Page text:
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Can you Brave It?
Stirling in general
Member Name: spangle359
Stirling in general
Advantages: steeped in history, a lively town with a great atmosphere
Disadvantages: built on a hill
Stirling is located in Central Scotland, almost halfway between its better knows cities of Glasgow and Edinburgh. Road and rail links are excellent for travelling in any direction. Airports at Glasgow and Edinburgh are each within an hour’s journey.
The City (status gained in 2002) of Stirling is quite unique in that it manages to remain an historic town with many ancient buildings, steeped in history as well as a new, vibrant town centre. Both cultures live in perfect harmony with neither detracting from the other.
Stirling is known as Braveheart country and, thanks to Mel Gibson, tourism in the town has greatly increased. You can find many references to William Wallace throughout the city and if you are feeling really energetic you can take a trip to the outskirts of the town and visit the monument to him. It is quite fascinating and exhausting as you climb to the top of the tower but the views are breath-taking.
Stirling is surrounded by the Ochil Hills, where there are many excellent walking routes around the surrounding villages whose residents support the town.
Stirling Castle is one of the best examples of Scottish castles, it sits high above the town and is definitely worth a visit. The castle has recently undergone extensive restoration and has been restored to its former glory. The kitchens are quite amazing and you are really transported back in time as you stand in the middle of the mayhem of a typical castle kitchen. The climb to the castle is very steep, although there are regular buses from the town. Once again, the views are stunning. You can easily spend a whole day wandering around the castle and the grounds, there are also picnic areas within the grounds as well as tea-rooms and a snack bar. The castle really deserves its own review but for more information, opening times, entrance fees etc. go to: http://www.undiscoveredscotland.co.uk/stirling/sti rlingcastle/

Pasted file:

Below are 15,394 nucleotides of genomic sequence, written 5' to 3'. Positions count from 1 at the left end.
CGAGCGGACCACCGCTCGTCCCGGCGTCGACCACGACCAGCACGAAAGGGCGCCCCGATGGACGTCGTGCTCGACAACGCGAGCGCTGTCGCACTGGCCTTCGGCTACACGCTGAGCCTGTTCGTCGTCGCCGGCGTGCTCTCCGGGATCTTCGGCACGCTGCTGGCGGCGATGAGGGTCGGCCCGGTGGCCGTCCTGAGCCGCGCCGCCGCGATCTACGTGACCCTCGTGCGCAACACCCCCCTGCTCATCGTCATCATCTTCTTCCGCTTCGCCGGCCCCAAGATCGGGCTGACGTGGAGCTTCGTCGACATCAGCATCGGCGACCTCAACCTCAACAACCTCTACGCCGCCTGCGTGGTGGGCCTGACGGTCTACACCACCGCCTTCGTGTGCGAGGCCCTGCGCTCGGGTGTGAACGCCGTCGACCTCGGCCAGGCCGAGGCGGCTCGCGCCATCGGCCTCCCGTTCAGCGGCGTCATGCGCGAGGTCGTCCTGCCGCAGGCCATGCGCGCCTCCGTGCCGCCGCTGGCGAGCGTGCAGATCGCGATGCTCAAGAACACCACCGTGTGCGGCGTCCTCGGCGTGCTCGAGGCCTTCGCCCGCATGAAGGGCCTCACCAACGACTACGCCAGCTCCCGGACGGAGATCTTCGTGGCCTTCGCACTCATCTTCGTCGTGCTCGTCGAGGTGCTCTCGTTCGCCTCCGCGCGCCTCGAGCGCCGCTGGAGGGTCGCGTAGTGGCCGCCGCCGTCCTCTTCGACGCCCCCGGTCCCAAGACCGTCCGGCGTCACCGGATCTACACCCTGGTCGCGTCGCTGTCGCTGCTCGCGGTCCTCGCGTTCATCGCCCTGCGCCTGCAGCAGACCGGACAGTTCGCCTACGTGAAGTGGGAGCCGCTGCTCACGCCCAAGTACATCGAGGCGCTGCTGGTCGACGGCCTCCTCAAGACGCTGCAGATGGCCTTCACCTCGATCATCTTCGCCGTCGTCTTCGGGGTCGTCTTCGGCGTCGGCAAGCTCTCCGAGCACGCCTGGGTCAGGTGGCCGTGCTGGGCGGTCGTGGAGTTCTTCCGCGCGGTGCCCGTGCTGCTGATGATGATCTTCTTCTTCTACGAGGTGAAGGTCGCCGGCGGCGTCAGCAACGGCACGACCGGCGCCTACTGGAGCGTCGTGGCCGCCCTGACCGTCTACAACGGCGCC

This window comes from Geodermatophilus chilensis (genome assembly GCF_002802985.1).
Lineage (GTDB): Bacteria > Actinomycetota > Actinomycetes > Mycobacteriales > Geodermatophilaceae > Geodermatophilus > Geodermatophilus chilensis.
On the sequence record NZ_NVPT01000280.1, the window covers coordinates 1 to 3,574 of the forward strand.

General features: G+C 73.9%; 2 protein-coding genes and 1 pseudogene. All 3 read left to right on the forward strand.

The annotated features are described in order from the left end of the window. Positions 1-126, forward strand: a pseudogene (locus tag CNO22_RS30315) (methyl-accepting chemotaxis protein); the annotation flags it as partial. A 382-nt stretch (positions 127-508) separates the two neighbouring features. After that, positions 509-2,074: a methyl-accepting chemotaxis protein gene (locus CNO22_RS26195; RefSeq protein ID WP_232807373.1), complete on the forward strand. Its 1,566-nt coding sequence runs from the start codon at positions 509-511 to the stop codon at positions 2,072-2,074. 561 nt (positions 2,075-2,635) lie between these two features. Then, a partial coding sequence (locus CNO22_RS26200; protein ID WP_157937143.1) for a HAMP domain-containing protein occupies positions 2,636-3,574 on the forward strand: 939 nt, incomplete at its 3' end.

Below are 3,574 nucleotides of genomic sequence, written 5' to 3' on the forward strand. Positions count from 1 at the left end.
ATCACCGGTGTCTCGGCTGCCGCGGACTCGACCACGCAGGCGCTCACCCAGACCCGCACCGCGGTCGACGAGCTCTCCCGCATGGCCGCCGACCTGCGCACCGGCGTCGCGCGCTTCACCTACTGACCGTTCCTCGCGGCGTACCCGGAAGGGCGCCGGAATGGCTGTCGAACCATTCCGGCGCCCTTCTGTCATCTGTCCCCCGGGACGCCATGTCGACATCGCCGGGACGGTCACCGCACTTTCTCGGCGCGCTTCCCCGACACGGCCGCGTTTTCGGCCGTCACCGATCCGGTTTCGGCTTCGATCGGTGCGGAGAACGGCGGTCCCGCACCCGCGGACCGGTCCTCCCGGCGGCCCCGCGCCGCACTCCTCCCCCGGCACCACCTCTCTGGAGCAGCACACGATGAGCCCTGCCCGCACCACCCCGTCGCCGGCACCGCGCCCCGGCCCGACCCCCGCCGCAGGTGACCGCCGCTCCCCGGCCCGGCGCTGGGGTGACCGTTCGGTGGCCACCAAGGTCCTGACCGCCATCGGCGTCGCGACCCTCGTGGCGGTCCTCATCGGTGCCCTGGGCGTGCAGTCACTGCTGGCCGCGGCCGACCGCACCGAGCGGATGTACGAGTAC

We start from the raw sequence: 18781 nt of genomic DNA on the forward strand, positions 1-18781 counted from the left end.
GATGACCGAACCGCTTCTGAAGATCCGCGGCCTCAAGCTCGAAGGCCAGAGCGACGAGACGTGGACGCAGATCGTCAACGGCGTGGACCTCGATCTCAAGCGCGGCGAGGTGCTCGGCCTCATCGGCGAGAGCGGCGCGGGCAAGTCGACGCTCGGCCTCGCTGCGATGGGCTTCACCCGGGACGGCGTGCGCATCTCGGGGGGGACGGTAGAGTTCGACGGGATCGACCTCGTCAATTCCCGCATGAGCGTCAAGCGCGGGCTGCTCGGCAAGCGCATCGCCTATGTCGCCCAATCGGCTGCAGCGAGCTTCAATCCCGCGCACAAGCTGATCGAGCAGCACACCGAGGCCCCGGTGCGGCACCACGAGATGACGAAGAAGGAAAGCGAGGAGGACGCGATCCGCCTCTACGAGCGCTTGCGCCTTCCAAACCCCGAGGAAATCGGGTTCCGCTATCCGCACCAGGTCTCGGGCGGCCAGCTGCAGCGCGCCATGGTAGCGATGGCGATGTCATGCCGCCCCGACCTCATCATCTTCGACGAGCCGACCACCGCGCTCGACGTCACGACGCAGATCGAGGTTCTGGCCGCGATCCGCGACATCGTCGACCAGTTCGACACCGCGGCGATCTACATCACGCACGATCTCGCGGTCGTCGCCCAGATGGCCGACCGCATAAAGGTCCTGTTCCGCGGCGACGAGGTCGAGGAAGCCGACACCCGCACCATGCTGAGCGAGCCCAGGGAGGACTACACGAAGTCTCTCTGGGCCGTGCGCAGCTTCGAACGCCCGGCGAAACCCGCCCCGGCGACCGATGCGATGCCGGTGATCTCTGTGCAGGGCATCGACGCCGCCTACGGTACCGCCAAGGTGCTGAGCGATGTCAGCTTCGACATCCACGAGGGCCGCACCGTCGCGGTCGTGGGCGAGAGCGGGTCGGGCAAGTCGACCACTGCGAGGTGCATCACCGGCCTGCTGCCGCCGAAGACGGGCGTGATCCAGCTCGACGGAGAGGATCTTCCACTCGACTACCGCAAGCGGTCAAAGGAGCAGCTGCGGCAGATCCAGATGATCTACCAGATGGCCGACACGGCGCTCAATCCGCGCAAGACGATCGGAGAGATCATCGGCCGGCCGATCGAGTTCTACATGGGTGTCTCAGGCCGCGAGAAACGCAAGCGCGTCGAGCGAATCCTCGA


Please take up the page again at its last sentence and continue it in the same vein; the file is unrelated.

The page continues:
The town is absolutely steeped in history and as you wander along the cobbled streets of the old town you will come across some incredible buildings dating back to the 14th century and beyond. You should take time to visit The Old Town Jail and the Tolbooth, both of which have lively presentations by actors employed to recreate the days when these buildings were in use. Robert Spittal’s House, Lord Darnley’s House, The Holy Rude Church, Albert Halls and the Municiple buildings are all worth a visit, although you would certainly need more than a day to cover all of those. The sites of the battle of Stirling Bridge is a short walk away and the Bannockburn centre is an ideal visit for all the information and details of that historic battle…again that is probably a visit in itself.
The town is pedestrianised in the centre so wandering around is easy. It is built on a hill though so wheelchair access can be difficult but mobility is aided by wheelchair hire companies in the town centre.
The town centre itself remains relatively unchanged with old buildings housing new businesses. You have to look above street level to appreciate the buildings though as shops and offices at eye level mirror any large town or city with bright signage and fluorescent lighting. All the major retailers are present in the town as are many individual shops that are particular to Stirling. Small businesses offering specific products do very well here. There are several souvenir shops and the goods on offer are of a very high standard, usually because they are hand-made locally.